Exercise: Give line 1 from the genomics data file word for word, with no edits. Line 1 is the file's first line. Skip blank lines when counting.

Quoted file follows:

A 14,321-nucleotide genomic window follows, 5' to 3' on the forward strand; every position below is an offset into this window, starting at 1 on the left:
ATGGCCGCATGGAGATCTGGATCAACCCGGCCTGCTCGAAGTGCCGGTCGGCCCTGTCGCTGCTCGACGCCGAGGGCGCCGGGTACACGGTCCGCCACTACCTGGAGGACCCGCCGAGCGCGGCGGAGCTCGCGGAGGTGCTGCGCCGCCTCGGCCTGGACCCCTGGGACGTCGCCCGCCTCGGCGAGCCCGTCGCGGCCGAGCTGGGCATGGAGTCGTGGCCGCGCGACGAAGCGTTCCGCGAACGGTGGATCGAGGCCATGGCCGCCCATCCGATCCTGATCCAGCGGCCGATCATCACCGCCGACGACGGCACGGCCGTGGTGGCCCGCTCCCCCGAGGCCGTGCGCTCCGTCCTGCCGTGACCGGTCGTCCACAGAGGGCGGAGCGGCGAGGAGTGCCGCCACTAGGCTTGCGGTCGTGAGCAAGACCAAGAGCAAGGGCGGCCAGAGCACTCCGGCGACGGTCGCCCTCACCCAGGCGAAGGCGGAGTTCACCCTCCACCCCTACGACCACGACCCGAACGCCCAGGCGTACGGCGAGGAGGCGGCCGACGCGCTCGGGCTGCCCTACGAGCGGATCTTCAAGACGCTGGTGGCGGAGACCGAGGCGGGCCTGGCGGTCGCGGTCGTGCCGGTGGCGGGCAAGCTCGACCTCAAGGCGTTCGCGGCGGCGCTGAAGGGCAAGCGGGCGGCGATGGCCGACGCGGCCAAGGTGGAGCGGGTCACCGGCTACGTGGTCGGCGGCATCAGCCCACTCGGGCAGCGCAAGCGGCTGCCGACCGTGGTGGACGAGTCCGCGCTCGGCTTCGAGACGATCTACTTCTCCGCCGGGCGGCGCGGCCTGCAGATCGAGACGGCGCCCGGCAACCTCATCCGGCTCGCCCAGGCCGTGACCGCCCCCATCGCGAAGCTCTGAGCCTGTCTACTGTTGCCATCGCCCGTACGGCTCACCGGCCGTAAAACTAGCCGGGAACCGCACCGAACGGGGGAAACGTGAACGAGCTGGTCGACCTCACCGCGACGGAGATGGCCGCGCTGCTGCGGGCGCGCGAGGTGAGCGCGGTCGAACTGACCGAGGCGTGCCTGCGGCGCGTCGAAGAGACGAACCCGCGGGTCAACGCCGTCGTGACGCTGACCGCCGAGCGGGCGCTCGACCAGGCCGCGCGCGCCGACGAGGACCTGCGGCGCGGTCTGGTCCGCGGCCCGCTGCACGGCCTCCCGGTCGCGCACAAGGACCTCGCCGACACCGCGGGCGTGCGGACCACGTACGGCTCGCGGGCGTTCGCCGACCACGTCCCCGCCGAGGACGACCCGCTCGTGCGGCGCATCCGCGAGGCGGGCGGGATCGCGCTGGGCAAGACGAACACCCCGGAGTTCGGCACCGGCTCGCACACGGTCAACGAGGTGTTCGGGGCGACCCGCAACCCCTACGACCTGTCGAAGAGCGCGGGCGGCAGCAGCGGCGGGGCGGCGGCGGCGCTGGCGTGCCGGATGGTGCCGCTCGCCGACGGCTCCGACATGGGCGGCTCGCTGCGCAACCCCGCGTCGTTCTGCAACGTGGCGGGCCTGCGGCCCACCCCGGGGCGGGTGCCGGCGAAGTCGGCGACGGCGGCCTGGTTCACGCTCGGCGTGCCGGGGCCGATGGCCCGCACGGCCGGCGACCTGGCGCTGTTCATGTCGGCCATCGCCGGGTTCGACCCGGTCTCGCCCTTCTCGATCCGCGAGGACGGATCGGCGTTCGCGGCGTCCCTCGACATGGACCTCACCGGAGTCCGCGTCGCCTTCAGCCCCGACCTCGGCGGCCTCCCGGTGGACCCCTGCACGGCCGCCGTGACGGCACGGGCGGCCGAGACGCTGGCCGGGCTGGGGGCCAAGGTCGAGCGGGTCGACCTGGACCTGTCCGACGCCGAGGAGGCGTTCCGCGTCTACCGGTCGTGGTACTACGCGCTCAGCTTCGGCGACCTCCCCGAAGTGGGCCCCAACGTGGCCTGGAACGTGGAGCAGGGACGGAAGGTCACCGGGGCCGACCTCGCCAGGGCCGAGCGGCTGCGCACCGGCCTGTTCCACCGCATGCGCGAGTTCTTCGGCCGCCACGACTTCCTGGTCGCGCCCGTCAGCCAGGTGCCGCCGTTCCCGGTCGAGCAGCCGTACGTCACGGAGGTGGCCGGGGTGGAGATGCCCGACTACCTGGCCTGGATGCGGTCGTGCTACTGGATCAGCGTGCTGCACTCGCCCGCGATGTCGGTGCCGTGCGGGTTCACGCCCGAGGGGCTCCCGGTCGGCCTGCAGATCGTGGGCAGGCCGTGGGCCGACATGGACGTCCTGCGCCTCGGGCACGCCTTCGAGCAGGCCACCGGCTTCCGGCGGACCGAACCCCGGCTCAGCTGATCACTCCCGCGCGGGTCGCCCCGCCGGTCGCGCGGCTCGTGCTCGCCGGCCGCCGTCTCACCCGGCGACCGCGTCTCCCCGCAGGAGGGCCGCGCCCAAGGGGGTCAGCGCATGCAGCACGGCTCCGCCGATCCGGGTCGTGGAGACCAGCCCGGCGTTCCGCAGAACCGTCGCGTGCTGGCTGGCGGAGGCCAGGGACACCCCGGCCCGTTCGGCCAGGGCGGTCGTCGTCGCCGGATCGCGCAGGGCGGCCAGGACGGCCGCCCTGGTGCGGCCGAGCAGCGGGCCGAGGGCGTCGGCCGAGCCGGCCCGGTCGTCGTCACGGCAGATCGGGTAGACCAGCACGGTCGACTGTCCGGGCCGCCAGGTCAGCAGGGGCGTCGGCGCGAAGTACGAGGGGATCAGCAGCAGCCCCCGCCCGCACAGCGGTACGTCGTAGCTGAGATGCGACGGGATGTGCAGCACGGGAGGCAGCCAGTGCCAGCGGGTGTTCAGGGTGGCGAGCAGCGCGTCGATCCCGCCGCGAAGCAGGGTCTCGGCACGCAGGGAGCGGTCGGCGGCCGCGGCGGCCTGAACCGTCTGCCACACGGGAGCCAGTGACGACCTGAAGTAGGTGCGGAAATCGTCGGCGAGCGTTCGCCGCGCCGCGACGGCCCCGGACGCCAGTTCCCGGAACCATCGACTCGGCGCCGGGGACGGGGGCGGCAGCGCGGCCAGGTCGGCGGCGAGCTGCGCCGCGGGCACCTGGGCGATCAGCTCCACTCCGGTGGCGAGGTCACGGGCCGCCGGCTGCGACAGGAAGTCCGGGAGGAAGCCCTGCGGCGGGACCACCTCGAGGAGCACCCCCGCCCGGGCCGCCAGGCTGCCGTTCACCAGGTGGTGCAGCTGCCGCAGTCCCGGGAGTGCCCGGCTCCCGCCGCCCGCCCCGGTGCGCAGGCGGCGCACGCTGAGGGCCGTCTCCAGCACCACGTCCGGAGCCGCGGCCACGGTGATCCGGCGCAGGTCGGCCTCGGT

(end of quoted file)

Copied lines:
A 14,321-nucleotide genomic window follows, 5' to 3' on the forward strand; every position below is an offset into this window, starting at 1 on the left: